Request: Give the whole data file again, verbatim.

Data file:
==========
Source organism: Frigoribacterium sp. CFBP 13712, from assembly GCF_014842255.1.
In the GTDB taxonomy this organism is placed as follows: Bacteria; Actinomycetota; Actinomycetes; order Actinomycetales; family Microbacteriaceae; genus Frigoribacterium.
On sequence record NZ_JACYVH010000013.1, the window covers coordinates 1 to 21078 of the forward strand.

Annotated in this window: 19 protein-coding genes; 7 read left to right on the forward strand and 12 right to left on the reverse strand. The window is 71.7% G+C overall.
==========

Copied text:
Source organism: Frigoribacterium sp. CFBP 13712, from assembly GCF_014842255.1.
In the GTDB taxonomy this organism is placed as follows: Bacteria; Actinomycetota; Actinomycetes; order Actinomycetales; family Microbacteriaceae; genus Frigoribacterium.
On sequence record NZ_JACYVH010000013.1, the window covers coordinates 1 to 21078 of the forward strand.

Annotated in this window: 19 protein-coding genes; 7 read left to right on the forward strand and 12 right to left on the reverse strand. The window is 71.7% G+C overall.